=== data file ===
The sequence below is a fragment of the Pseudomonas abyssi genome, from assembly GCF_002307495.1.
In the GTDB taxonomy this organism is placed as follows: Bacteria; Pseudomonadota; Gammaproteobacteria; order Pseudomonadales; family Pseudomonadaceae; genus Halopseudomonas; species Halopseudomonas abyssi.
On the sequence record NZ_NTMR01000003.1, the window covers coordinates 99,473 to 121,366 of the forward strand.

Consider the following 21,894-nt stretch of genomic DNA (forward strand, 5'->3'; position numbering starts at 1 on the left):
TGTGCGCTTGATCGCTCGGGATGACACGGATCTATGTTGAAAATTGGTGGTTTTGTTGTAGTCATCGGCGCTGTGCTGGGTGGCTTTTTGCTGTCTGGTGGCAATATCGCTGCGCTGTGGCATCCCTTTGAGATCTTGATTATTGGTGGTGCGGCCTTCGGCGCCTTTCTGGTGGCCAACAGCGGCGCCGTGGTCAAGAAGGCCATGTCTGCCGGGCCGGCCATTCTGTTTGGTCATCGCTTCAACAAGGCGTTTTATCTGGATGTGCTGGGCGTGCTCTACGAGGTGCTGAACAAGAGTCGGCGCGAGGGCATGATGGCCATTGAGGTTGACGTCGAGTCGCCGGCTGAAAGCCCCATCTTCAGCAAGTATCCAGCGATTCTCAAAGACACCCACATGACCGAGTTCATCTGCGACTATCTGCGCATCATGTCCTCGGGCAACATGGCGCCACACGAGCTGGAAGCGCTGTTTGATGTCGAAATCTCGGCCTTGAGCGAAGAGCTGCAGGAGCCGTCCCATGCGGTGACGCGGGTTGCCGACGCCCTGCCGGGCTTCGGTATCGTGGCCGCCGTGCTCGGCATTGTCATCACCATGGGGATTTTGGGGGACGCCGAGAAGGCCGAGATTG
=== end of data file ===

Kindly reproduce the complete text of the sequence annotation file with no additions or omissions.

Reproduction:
The sequence below is a fragment of the Pseudomonas abyssi genome, from assembly GCF_002307495.1.
In the GTDB taxonomy this organism is placed as follows: Bacteria; Pseudomonadota; Gammaproteobacteria; order Pseudomonadales; family Pseudomonadaceae; genus Halopseudomonas; species Halopseudomonas abyssi.
On the sequence record NZ_NTMR01000003.1, the window covers coordinates 99,473 to 121,366 of the forward strand.

Consider the following 21,894-nt stretch of genomic DNA (forward strand, 5'->3'; position numbering starts at 1 on the left):
TGTGCGCTTGATCGCTCGGGATGACACGGATCTATGTTGAAAATTGGTGGTTTTGTTGTAGTCATCGGCGCTGTGCTGGGTGGCTTTTTGCTGTCTGGTGGCAATATCGCTGCGCTGTGGCATCCCTTTGAGATCTTGATTATTGGTGGTGCGGCCTTCGGCGCCTTTCTGGTGGCCAACAGCGGCGCCGTGGTCAAGAAGGCCATGTCTGCCGGGCCGGCCATTCTGTTTGGTCATCGCTTCAACAAGGCGTTTTATCTGGATGTGCTGGGCGTGCTCTACGAGGTGCTGAACAAGAGTCGGCGCGAGGGCATGATGGCCATTGAGGTTGACGTCGAGTCGCCGGCTGAAAGCCCCATCTTCAGCAAGTATCCAGCGATTCTCAAAGACACCCACATGACCGAGTTCATCTGCGACTATCTGCGCATCATGTCCTCGGGCAACATGGCGCCACACGAGCTGGAAGCGCTGTTTGATGTCGAAATCTCGGCCTTGAGCGAAGAGCTGCAGGAGCCGTCCCATGCGGTGACGCGGGTTGCCGACGCCCTGCCGGGCTTCGGTATCGTGGCCGCCGTGCTCGGCATTGTCATCACCATGGGGATTTTGGGGGACGCCGAGAAGGCCGAGATTG